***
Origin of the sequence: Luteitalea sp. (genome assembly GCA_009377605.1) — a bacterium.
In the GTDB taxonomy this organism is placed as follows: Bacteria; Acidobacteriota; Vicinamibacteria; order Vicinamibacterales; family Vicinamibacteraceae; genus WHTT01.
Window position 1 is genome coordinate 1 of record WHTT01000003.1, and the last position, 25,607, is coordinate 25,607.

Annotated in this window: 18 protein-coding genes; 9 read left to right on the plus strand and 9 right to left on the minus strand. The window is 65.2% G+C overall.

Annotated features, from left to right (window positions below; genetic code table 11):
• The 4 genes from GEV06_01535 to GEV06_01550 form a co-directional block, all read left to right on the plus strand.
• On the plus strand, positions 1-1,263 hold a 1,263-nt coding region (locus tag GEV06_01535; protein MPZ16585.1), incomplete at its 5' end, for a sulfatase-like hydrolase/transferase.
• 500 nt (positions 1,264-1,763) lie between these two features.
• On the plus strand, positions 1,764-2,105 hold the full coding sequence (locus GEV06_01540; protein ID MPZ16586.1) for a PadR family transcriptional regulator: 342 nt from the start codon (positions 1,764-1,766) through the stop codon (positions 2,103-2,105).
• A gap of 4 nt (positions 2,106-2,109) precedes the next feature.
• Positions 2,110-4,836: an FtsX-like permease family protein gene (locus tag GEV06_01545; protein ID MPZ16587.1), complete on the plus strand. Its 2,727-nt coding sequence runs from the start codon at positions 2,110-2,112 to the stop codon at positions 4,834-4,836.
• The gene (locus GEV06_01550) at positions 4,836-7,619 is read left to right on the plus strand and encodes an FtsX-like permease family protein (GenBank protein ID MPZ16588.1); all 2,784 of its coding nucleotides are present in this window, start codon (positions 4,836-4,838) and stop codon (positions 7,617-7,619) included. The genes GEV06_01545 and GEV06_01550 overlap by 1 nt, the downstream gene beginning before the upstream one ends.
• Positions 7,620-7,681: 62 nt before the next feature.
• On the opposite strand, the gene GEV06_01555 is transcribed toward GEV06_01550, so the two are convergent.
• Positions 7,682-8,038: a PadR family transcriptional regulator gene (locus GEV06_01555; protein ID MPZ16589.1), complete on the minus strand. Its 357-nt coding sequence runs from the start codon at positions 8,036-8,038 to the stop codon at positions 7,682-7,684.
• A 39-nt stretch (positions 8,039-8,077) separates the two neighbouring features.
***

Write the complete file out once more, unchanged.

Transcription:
Origin of the sequence: Luteitalea sp. (genome assembly GCA_009377605.1) — a bacterium.
In the GTDB taxonomy this organism is placed as follows: Bacteria; Acidobacteriota; Vicinamibacteria; order Vicinamibacterales; family Vicinamibacteraceae; genus WHTT01.
Window position 1 is genome coordinate 1 of record WHTT01000003.1, and the last position, 25,607, is coordinate 25,607.

Annotated in this window: 18 protein-coding genes; 9 read left to right on the plus strand and 9 right to left on the minus strand. The window is 65.2% G+C overall.

Annotated features, from left to right (window positions below; genetic code table 11):
• The 4 genes from GEV06_01535 to GEV06_01550 form a co-directional block, all read left to right on the plus strand.
• On the plus strand, positions 1-1,263 hold a 1,263-nt coding region (locus tag GEV06_01535; protein MPZ16585.1), incomplete at its 5' end, for a sulfatase-like hydrolase/transferase.
• 500 nt (positions 1,264-1,763) lie between these two features.
• On the plus strand, positions 1,764-2,105 hold the full coding sequence (locus GEV06_01540; protein ID MPZ16586.1) for a PadR family transcriptional regulator: 342 nt from the start codon (positions 1,764-1,766) through the stop codon (positions 2,103-2,105).
• A gap of 4 nt (positions 2,106-2,109) precedes the next feature.
• Positions 2,110-4,836: an FtsX-like permease family protein gene (locus tag GEV06_01545; protein ID MPZ16587.1), complete on the plus strand. Its 2,727-nt coding sequence runs from the start codon at positions 2,110-2,112 to the stop codon at positions 4,834-4,836.
• The gene (locus GEV06_01550) at positions 4,836-7,619 is read left to right on the plus strand and encodes an FtsX-like permease family protein (GenBank protein ID MPZ16588.1); all 2,784 of its coding nucleotides are present in this window, start codon (positions 4,836-4,838) and stop codon (positions 7,617-7,619) included. The genes GEV06_01545 and GEV06_01550 overlap by 1 nt, the downstream gene beginning before the upstream one ends.
• Positions 7,620-7,681: 62 nt before the next feature.
• On the opposite strand, the gene GEV06_01555 is transcribed toward GEV06_01550, so the two are convergent.
• Positions 7,682-8,038: a PadR family transcriptional regulator gene (locus GEV06_01555; protein ID MPZ16589.1), complete on the minus strand. Its 357-nt coding sequence runs from the start codon at positions 8,036-8,038 to the stop codon at positions 7,682-7,684.
• A 39-nt stretch (positions 8,039-8,077) separates the two neighbouring features.